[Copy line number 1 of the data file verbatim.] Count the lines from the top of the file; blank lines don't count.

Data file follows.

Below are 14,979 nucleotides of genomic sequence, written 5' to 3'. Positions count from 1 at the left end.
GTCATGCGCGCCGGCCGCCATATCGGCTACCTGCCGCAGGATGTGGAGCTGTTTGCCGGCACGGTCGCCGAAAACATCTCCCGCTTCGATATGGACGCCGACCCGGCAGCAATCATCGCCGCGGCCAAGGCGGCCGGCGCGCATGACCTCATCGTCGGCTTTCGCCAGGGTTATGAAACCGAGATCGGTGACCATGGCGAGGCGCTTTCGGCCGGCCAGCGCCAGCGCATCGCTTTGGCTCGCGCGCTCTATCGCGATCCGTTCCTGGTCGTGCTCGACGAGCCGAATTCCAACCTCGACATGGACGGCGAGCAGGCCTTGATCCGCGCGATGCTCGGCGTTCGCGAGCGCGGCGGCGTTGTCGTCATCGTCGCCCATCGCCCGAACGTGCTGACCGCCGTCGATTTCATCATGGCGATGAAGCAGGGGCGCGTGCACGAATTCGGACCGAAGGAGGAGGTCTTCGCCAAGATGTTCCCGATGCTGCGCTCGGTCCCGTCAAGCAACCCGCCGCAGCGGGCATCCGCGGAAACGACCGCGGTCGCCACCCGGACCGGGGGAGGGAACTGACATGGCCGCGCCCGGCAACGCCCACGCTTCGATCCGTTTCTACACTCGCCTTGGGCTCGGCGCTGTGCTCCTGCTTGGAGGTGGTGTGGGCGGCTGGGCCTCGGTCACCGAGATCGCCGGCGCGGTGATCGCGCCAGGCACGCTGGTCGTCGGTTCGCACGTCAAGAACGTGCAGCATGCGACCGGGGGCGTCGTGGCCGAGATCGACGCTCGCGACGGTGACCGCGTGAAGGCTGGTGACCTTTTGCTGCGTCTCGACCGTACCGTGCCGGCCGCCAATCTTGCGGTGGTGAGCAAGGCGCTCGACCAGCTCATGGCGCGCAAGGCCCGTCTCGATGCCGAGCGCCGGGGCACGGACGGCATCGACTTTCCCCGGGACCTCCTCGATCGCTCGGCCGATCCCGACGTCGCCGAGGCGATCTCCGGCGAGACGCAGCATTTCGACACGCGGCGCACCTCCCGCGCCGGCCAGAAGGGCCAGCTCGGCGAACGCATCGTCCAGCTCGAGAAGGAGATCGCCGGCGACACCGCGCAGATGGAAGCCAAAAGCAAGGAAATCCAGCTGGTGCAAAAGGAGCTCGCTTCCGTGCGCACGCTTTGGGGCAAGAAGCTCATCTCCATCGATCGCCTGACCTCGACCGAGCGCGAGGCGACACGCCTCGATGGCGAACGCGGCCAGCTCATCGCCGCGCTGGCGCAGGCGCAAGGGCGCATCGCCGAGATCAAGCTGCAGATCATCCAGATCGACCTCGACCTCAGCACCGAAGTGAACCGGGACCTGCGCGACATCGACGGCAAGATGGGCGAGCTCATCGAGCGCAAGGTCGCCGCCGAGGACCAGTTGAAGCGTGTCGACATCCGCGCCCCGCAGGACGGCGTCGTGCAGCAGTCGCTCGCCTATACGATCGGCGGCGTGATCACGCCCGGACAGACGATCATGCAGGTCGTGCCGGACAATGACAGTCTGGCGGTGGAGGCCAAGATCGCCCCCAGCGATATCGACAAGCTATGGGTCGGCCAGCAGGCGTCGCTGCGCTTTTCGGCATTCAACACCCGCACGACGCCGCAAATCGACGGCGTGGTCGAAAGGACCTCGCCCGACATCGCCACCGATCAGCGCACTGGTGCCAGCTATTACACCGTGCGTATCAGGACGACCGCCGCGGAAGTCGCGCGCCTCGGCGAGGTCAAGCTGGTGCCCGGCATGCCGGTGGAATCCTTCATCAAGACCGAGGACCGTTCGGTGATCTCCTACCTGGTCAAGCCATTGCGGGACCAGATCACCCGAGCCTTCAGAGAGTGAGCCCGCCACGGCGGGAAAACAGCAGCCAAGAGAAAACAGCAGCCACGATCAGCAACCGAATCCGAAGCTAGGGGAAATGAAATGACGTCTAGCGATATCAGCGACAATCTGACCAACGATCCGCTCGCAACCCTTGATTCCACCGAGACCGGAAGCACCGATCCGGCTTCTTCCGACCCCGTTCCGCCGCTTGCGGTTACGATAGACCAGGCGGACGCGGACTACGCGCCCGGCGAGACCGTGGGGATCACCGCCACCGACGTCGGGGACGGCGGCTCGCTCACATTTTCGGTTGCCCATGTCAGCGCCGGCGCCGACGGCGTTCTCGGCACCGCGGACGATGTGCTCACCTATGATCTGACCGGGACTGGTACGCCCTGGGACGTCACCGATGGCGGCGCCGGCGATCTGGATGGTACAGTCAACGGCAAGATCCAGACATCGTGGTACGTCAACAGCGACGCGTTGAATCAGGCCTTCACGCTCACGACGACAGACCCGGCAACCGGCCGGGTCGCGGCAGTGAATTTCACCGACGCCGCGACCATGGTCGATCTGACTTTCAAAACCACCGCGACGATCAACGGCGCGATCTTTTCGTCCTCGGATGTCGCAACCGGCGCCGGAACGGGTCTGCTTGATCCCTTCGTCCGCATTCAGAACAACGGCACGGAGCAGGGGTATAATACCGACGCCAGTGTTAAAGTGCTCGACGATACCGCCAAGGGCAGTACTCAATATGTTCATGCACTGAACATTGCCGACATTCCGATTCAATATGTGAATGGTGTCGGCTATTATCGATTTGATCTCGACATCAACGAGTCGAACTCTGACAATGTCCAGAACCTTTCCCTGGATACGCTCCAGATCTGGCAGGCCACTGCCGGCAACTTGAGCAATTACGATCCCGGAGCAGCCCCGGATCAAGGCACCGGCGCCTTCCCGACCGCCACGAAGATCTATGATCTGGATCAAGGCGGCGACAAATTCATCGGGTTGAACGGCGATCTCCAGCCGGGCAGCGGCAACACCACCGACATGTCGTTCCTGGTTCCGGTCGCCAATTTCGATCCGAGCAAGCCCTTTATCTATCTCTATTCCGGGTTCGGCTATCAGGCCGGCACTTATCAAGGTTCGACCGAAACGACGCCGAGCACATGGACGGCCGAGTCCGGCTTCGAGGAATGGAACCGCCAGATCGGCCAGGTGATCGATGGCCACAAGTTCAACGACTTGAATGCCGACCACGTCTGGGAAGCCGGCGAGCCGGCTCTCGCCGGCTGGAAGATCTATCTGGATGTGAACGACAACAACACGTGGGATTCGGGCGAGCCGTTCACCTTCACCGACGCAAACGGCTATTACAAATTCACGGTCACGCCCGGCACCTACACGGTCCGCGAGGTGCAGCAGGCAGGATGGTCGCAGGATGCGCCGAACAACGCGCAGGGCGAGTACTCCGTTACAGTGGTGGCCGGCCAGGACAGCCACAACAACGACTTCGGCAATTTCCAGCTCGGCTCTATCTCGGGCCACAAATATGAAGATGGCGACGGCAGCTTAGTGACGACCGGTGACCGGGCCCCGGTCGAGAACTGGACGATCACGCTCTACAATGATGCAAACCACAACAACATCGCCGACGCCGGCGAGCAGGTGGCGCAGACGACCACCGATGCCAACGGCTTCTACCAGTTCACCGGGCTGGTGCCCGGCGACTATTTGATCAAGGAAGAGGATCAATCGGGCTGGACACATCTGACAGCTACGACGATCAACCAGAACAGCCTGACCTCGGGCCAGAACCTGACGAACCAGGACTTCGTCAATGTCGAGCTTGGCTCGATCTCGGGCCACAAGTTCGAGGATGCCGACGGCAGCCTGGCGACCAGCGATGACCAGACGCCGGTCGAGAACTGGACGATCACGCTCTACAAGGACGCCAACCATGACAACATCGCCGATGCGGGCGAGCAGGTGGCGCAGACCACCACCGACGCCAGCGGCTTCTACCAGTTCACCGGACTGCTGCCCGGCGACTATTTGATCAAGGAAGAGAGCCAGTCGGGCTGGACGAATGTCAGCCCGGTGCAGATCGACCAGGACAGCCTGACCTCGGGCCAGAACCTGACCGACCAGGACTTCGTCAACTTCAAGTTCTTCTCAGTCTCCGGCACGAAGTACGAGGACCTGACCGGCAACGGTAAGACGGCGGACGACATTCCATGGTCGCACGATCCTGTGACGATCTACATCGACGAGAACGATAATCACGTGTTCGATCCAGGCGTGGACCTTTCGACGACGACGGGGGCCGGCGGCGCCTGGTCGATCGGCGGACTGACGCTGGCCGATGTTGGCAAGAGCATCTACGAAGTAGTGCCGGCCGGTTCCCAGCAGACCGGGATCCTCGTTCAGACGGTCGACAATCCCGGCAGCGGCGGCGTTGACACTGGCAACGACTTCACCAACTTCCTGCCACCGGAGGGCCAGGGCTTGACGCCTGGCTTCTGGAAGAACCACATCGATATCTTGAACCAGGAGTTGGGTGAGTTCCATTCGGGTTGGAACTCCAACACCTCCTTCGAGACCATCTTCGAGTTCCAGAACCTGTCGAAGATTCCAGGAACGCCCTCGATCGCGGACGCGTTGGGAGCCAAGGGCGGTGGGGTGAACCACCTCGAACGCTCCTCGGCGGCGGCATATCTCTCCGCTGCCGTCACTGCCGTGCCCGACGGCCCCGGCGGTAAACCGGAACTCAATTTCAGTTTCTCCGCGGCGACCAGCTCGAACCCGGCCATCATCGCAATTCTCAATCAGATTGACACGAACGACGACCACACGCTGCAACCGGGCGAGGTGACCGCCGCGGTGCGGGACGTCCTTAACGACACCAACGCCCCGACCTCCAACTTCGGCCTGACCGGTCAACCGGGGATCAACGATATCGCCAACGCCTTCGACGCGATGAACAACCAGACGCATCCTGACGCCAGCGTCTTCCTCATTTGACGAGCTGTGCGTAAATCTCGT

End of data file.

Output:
Below are 14,979 nucleotides of genomic sequence, written 5' to 3'. Positions count from 1 at the left end.